20 Aug 2018

Towns seek to break away from Horowhenua District Council

12:52 pm on 20 August 2018

A small rebellion is brewing in two northern Horowhenua settlements.

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Opiki sheep farmer Clive Akers said he has to pay far more in rates to the Horowhenua District Council than his sister, who farms across the river, has to pay to the Palmerston North City Council. Photo: RNZ / Richard Tindiller

Residents in Tokomaru and Opiki have started a petition and are holding community meetings to break away from their district council based in Levin, and join the city council in Palmerston North.

The agitation has been long-lasting, going back three decades or so to when Esma Stevenson and her husband Colin were adding huge boilers and old slipway winches to their steam engine museum, which put their township on the tourist map.

"When Colin tried to do it many years ago, he seemed to be a very lone voice," Mrs Stevenson, who's 83, said.

"So I just feel in honour of him, that I will join up with the people who are pushing for it now, and it's absolutely wonderful that these days Opiki has come in as well."

The slights are as long-standing as the agitation.

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Esma Stevenson said it's good to see that Opiki has now joined Tokomaru in wanting to break away from the Levin-based district council. Photo: RNZ / Richard Tindiller

"Many years ago when Horowhenua was having their centenary, Colin was on a committee, a book was going to be published," Mrs Stevenson said.

"When he saw the draft copy, opened up the first page with a map of Horowhenua, Tokomaru wasn't even on it."

Several hundred of the area's 1200 residents have signed a petition to break away.

The Horowhenua District Council has had recent conflict and controversy between the mayor and councillors, but Opiki sheep farmer Clive Akers said that was not why he had signed.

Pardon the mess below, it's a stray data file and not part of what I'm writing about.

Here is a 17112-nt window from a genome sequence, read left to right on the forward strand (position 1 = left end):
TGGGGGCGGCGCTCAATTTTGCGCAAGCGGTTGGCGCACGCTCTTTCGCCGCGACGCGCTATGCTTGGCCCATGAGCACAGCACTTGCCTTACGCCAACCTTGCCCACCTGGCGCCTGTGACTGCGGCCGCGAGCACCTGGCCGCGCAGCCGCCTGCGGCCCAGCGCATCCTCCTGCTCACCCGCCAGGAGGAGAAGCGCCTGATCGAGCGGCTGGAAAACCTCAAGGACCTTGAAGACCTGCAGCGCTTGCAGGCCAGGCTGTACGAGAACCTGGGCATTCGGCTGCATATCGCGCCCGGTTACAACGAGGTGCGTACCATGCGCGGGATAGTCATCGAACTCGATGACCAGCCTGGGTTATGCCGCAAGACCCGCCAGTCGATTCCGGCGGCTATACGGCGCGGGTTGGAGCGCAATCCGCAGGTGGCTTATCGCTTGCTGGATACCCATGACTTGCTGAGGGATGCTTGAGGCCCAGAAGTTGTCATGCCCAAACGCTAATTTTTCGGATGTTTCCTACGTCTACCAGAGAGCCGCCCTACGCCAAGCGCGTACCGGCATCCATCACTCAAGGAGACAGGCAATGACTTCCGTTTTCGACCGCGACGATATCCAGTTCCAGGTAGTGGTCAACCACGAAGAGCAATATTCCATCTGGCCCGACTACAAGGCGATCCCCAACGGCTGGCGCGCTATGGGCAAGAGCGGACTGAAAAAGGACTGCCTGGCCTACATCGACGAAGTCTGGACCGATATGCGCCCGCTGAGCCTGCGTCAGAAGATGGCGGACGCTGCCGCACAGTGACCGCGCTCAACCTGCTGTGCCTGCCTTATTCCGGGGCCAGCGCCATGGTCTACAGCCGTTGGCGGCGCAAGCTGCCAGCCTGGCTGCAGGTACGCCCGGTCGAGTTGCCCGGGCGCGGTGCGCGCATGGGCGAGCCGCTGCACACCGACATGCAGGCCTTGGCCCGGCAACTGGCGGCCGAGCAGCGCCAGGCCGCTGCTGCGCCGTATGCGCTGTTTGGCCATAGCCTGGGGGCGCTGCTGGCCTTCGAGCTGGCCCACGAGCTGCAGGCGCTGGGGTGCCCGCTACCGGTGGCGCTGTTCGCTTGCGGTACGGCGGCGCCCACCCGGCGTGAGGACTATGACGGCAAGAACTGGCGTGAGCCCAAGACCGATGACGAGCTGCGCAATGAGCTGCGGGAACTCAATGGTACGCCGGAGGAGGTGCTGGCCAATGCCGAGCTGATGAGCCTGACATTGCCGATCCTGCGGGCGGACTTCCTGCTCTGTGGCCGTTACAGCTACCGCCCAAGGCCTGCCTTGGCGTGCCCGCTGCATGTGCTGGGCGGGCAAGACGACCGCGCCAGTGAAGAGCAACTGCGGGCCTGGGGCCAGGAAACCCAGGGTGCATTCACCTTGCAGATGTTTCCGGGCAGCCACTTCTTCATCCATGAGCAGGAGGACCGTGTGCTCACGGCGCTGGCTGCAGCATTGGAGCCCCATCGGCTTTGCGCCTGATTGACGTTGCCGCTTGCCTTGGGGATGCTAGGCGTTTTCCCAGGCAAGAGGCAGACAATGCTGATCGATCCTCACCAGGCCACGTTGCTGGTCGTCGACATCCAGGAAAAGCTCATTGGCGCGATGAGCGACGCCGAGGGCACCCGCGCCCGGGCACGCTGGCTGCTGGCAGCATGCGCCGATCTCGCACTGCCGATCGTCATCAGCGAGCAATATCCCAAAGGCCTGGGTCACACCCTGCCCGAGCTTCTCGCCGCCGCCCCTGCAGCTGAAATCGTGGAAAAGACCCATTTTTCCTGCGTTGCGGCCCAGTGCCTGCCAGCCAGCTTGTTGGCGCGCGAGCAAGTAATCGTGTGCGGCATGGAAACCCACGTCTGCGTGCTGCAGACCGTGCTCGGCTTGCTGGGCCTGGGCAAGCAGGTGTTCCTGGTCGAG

"It would be unfair to say that we disapprove of the present council. No, it's something we want to do," Mr Akers said.

"I mean a lot of the locals go and retire in Palmerston, they don't go and retire down to Levin ... we'll all end up in a cemetery up there anyway."

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Photo: RNZ / Richard Tindiller

Four generations of the Akers family and their neighbours have always faced north. From the expansive back lawn of the family homestead Hugh Akers built, looking north you can see the cables dangling down from the old Opiki toll bridge he also built, to get flax to market across the Manawatū River, which at this point marks the council boundary.

To the south, the township of Shannon is also part of the same Horowhenua District Council ward, Miranui, and ward councillor Ross Campbell called a meeting on the issue last week.

He invited the Palmerston North City Council, he said, but was turned down.

"That hit a raw nerve a bit, and people realised that they would be on the outside, or the lower side, of Palmerston North and may not get any attention from the council there either," said Mr Campbell, who runs an owl tourism venture in Shannon.

"So as one guy said, better the devil you know than the one you don't know."

Palmerston North mayor Grant Smith said he got a late and informal invite to the Shannon meeting, and needed more notice to be able to attend.

At any rate, it was up to Tokomaru and Opiki to decide where their "community of interest" lay, and take any request for change to the Local Government Commission, Mr Smith said.

"There's no obstacles from us."

For Clive Akers and other farmers, a sore point about southern control is the rates bill that goes with it: Twice as high, he said, at around $90 a hectare, as what his sister who farms across the river, pays in city council rates.

"We farm 250 hectares and we're paying $25,000 in rates," Mr Akers said.

"For that the only thing visible we see is a recycling container by the Opiki School. Our side roads leave a lot to be desired, we very seldom get good road maintenance."

The remnants of the original Tokomaru train station.

The remnants of the original Tokomaru train station. Photo: RNZ / Richard Tindiller

Esma Stevenson is now aiming to sell the Tokomaru steam museum, lock, stock and boiler.

It would not be lost to the township, she said, as the engines are too heavy to move far.

She herself will also be staying put, but hoping she does it under the aegis of the city council.

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Esma Stevenson wants to sell the Tokomaru steam museum. Photo: RNZ / Richard Tindiller

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